Fruit of the Loom was acquired by Farley Inc. in 1985 and became a publicly held company in 1987. Today, it is one of the world's largest manufacturers of cotton garments, producing more than 1 billion every year. It sells its products under a number of brand names, including Fruit of the Loom, BVD, Screen Stars, Best, Munsingwear, Wilson and Gitano. The company distributes its products through more than 10,000 retailers, mainly in the U.S., but also in Europe, Canada, Japan, Taiwan, Korea and Mexico.
The brand mark for Fruit of the Loom—the cluster of grapes, gooseberries and an apple—is one of the oldest and best-recognized trademarks in the U.S. It was first registered in August 1871, just one year after Congress passed the first trademark law. The early labels, starting with a lone apple, were based on pictures painted by a young artist identified only as "Miss Skeel." The drawings were expanded to include grapes, pears and cherries, evolving into the company's familiar trademark.
"Fruit of the Loom Guys"
Fruit of the Loom also used brand characters as centerpieces of its advertising. It was not until 1975, however, that the "Fruit of the Loom Guys" were developed to emphasize the quality and comfort of Fruit of the Loom's men's underwear.
The company placed considerable emphasis on its marketing programs, ranging from conventional advertising to sports and music-festival sponsorships. All promotion campaigns focused on a single theme: the quality and consistency of the products. Fruit of the Loom also was innovative in leveraging its relationships with suppliers and retailers-for example, helping them set up Web sites using Fruit of the Loom electronic catalog tools and inventory management software.
The onetime market leader fell on hard times in the 1990s. Fruit of the Loom's troubles began in 1993 when it added too much manufacturing capacity. The company then cut back on production just as consumer spending rebounded. In 1995, it posted operating losses and was forced to close 13 of its U.S.-based manufacturing facilities. In 1998, Fortune ranked Fruit of the Loom lowest in the apparel industry, and the company dropped to No. 5 in terms of market share.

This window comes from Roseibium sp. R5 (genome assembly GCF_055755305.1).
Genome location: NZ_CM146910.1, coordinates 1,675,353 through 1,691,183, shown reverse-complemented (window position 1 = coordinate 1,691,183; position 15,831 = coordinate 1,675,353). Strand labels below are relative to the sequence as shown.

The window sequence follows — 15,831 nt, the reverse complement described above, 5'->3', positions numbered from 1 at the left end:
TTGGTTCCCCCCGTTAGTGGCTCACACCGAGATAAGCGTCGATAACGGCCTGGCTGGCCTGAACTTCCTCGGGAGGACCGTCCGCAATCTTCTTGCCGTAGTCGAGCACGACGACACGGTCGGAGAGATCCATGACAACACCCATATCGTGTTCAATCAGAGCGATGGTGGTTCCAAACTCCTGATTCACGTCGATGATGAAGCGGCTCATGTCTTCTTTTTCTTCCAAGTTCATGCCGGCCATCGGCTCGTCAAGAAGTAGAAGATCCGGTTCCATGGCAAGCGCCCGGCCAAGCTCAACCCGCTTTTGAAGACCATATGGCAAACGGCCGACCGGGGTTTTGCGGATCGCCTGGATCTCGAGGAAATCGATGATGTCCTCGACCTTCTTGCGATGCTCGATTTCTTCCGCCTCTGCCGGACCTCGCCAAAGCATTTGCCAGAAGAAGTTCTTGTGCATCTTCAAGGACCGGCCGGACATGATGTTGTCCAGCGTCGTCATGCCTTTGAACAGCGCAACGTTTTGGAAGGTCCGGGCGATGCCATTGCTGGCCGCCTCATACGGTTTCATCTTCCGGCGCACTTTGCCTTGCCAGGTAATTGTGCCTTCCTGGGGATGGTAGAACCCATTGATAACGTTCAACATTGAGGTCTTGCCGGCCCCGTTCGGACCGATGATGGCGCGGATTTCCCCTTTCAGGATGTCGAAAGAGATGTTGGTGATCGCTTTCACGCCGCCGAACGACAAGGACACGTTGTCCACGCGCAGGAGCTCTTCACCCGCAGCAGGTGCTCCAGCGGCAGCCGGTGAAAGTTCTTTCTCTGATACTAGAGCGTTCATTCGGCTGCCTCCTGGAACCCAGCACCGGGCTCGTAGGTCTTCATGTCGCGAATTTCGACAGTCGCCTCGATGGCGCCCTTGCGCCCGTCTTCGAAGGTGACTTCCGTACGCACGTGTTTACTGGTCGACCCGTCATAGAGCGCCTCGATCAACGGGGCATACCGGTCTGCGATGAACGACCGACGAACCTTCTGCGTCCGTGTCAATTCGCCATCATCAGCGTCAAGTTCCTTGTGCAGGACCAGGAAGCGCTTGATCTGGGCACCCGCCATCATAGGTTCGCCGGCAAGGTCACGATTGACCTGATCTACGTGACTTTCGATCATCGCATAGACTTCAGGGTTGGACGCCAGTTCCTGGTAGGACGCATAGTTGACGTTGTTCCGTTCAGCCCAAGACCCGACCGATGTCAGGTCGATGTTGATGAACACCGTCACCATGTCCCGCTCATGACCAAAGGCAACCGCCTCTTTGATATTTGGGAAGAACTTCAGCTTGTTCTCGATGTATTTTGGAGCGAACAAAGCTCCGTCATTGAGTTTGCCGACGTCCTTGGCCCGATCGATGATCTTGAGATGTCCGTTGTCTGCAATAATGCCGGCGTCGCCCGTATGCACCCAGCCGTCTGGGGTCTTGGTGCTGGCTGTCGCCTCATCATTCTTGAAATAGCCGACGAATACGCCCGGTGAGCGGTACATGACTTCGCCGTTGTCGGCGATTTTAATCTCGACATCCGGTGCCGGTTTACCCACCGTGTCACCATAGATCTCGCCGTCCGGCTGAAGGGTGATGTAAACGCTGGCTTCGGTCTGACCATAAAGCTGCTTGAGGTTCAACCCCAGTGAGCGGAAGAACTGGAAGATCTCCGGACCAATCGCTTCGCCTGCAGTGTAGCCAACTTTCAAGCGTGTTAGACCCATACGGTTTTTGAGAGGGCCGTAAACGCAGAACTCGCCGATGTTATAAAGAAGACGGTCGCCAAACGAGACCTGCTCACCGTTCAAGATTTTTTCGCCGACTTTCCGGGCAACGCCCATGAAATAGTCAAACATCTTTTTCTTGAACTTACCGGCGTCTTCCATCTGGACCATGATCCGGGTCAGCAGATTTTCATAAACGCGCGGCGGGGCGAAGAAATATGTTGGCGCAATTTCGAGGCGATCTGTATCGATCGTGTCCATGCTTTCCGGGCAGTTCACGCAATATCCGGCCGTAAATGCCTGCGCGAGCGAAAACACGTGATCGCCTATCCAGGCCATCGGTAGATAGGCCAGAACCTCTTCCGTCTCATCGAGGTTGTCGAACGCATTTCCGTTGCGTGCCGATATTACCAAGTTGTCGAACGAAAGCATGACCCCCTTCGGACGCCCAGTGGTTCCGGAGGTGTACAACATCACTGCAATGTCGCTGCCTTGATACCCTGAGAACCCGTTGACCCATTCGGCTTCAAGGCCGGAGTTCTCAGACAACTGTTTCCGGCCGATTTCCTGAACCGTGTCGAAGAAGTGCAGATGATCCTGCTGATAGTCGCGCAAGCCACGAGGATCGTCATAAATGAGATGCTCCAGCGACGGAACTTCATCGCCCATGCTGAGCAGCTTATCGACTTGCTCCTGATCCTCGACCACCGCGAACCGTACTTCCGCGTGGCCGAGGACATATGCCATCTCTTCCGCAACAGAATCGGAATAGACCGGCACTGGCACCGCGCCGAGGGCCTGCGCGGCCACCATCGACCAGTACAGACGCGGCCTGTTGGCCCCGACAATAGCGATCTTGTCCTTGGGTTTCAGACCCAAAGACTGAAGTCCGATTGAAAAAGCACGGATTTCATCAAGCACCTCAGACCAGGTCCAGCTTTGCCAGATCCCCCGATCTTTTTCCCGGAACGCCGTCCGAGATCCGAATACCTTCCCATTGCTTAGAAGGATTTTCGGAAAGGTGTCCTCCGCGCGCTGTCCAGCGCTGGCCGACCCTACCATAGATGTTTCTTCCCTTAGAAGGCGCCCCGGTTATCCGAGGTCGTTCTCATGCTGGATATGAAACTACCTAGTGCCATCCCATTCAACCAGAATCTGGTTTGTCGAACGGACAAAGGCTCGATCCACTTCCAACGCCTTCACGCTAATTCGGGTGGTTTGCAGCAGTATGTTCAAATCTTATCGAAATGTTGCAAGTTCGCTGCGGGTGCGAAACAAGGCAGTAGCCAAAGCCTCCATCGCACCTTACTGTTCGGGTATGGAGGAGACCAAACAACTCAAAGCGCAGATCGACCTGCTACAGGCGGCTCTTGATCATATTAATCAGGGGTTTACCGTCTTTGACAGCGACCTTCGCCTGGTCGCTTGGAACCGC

In an attempt to reduce its tax burden and become more competitive with designers such as Calvin Klein and Tommy Hilfiger, Fruit of the Loom moved its headquarters to the Cayman Islands in 1998. In addition to cutting costs, the company placed a renewed emphasis on advertising and marketing to help bolster its position.
Given the company's long history as an American manufacturer and marketer and its long relationship with the Grey Advertising Agency, dating to the 1930s, it is somewhat surprising that one of its most successful ad campaigns, the award-winning "Clothesline" campaign, was developed by Leo Burnett Co.'s Toronto office. In 1996, "Clothesline" helped Burnett win the title of global agency of the year at the New York Festivals TV Advertising Awards. The campaign also won the Billi Award, given by the Outdoor Advertising Assn. of Canada.
Initially designed for the Canadian market, the campaign featured six commercials. Each spot showed women's panties bobbing along a clothesline. Viewers first saw a series of colorful, novelty underwear, some with tassels, animal prints and lace, but all clearly uncomfortable to wear. These items were followed by a single pair of white, 100% cotton Fruit of the Loom briefs accompanied by the tagline, "Fruit of the Loom. Really, really comfortable underwear."
As a result of the ads' success, Fruit of the Loom began running the Canadian ads in the U.S. In 1993, the company moved its account from Grey to Burnett to consolidate its North American and European advertising.
In October 1997, Burnett resigned the account, stating that it no longer saw eye-to-eye with the client on its ad strategy, which the company wanted to be more image-based.
In 1998, Fruit of the Loom hired Warwick Baker O'Neill, New York. Fruit of the Loom increased ad spending by 30% to 40%, for a total budget of $33 million. The increased spending on advertising was accompanied by greater use of end-of-aisle displays and the creation of "stores within stores" to improve merchandising.
At the outset of the 21st century, the company was repositioning itself as an apparel company rather than an underwear company. More than half its sales were in apparel. But the company hit on hard times, in large part because of its failure to reach out to women with its marketing efforts, among them a 1999 campaign dubbed "Everybody Loves Fruit." Fruit of the Loom filed for Chapter 11 bankruptcy protection in 1999, and sales dropped by double-digit percentages in 2000 and again in 2001.
In 2002, following the sale of the brand to Berkshire Hathaway, Fruit of the Loom brought back the "Fruit of the Loom Guys" in new humorous TV commercials from Dallas-based agency the Richards Group that poked fun at the original characters. The campaign marked a significant increase in media spending for the brand to roughly $20 million after years of having cut back drastically.
In 2003, the "Fruit of the Loom Guys" became "Las Frutas" in the company’s first U.S. Hispanic ad effort. The Spanish-language spots, from agency Grupo Gallegos, Long Beach, Calif., featured Hispanic actors to play the apple, leaf and grape characters from the general-market campaign.